Magnetron failures and why they fail.

Magnetron Failure.

The magnetron can fail in several ways, many of which produce obvious visual symptoms that can be seen and require no testing with a meter.

Components in a magnetron.

Inside a Magnetron

When the magnetron must be replaced, here are some Magnetron Replacement Considerations

  1. Be careful not to strike or touch the antenna dome area
  2. Be sure to transfer any add-on parts, such as an air duct or thermal fuse or cutouts
  3. Ensure that the wire mesh RF gasket is intact and in place
  4. Examine the rim of the opening where the magnetron dome is to be inserted into the waveguide. Smooth out any irregularities, such as dents, pits, and burns. The rim surface should be bare metal, smooth to the touch. Use light-grade sandpaper – do not use steel wool.
  5. If there is evidence of poor terminal connections (i.e., discoloured, burned, pitted connectors), repair or replace the slip-on connectors on the filament leads
  6. If possible, perform an RF leakage check around the magnetron


Following is a pictorial list of common magnetron failures that are visible, along with their respective symptoms and solutions.

Terminals showing signs of burning.

Insulator breakdown begins with a tiny burned spot on the magnetron insulator, then with each subsequent cook cycle, progressively produces stronger arcing and burning, eventually leaving clear visual evidence of the failure as shown in the picture to the right

Symptoms: Loud hum, no heat, arcing sound, electrical burning smell


Solution: Replace the magnetron and change the terminals making sure they fit properly.


Cracked Magnet(s)

This is caused by the magnetron over heating, some instances this is because of reflected microwave energy.

Magnetron with cracked magnet

Symptoms: Weak or no heat, magnetron gets extremely hot (overheats), intermittent arcing or “snapping” sound

Solution: Replace the magnetron and check why the magnetron has overheated.


Burnt or melted antenna cap.
Burned Dome (or Antenna) caused by arcing due to reflected microwave energy {back feeding}. When this occurs, check for a stalled or arcing stirrer blade or non-rotating antenna assembly. In many commercial models with multiple magnetrons, the cooking tray must be raised to inspect the condition of the lower antenna assembly.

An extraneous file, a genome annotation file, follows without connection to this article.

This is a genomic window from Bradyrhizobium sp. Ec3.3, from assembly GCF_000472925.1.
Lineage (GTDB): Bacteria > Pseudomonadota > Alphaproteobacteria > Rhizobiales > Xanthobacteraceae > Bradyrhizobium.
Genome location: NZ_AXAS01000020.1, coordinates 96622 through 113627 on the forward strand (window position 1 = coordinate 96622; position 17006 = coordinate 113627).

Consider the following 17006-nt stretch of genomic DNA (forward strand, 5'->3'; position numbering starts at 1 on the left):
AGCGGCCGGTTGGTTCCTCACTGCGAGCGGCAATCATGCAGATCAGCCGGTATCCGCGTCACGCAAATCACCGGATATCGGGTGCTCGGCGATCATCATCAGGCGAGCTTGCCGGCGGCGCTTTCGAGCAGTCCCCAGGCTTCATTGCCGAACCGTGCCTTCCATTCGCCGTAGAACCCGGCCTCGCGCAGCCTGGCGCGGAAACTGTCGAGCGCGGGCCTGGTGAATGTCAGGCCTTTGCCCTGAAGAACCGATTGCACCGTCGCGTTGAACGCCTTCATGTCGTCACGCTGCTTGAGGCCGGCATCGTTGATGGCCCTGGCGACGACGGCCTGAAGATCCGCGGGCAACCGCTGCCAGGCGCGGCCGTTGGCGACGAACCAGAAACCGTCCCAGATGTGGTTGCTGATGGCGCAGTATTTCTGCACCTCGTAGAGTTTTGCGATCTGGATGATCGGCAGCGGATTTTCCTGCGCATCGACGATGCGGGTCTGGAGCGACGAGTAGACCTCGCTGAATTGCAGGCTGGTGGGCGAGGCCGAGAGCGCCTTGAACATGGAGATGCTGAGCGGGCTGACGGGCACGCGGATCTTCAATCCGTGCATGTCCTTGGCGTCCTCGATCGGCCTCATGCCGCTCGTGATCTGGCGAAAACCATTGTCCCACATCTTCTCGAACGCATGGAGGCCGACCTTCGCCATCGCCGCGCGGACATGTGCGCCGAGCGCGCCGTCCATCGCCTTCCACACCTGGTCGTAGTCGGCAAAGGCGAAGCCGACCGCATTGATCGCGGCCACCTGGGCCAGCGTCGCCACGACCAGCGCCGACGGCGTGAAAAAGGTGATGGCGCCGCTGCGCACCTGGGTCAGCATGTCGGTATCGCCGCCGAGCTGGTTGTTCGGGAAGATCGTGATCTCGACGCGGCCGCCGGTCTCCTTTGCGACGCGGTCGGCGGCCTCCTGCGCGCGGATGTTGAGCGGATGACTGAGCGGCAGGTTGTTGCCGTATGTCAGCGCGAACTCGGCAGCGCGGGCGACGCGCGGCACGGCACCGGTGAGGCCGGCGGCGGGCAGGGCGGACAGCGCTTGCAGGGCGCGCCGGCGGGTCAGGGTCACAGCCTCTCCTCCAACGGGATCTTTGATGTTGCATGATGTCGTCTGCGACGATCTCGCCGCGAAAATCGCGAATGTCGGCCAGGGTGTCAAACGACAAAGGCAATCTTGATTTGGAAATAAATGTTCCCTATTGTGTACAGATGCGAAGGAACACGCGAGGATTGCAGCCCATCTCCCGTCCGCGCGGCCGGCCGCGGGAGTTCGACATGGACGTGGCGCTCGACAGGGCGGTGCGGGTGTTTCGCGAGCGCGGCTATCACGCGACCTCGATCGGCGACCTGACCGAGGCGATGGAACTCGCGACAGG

Burnt Antenna  or you may see this inside the cavity Burnt cavity

Symptoms: Weak or no heat, arcing sound during cook cycle

Solution: Replace the magnetron and, if necessary, the respective antenna or stirrer assembly. Clean the cavity wear the arcing has happen. To much carbon build up will cause the arcing to return within a very short period of time..

Loose Magnetron terminals

Loose Magnetron Filament Connectors / Discoloration of the connector(s) or plastic insulator(s)
If the connectors that slip onto the magnetron filament terminals become loose or are improperly crimped, it causes a build up of resistive heat. As this occurs the connection further deteriorates causing the following visual symptoms Small blackened pits in the magnetron terminal(s)
Melted, and decayed appearance
Also, as noted above, an unusually fearsome spark is produced when discharging the capacitor.
Symptoms: Intermittent and/or low heat initially, then eventually no heat

Solution: Repair defective terminals as follows:
Either (1) Clean the burned/pitted magnetron terminals and replace the slip-on connectors, making sure they fit tightly on the terminals; or (2) Cutaway burned wire and connector(s). (Make sure there is enough remaining wire to reach with some slack) Clean terminals to prepare for soldering. Solder the filament leads directly to the magnetron. Be careful not to apply soldering heat any longer than necessary.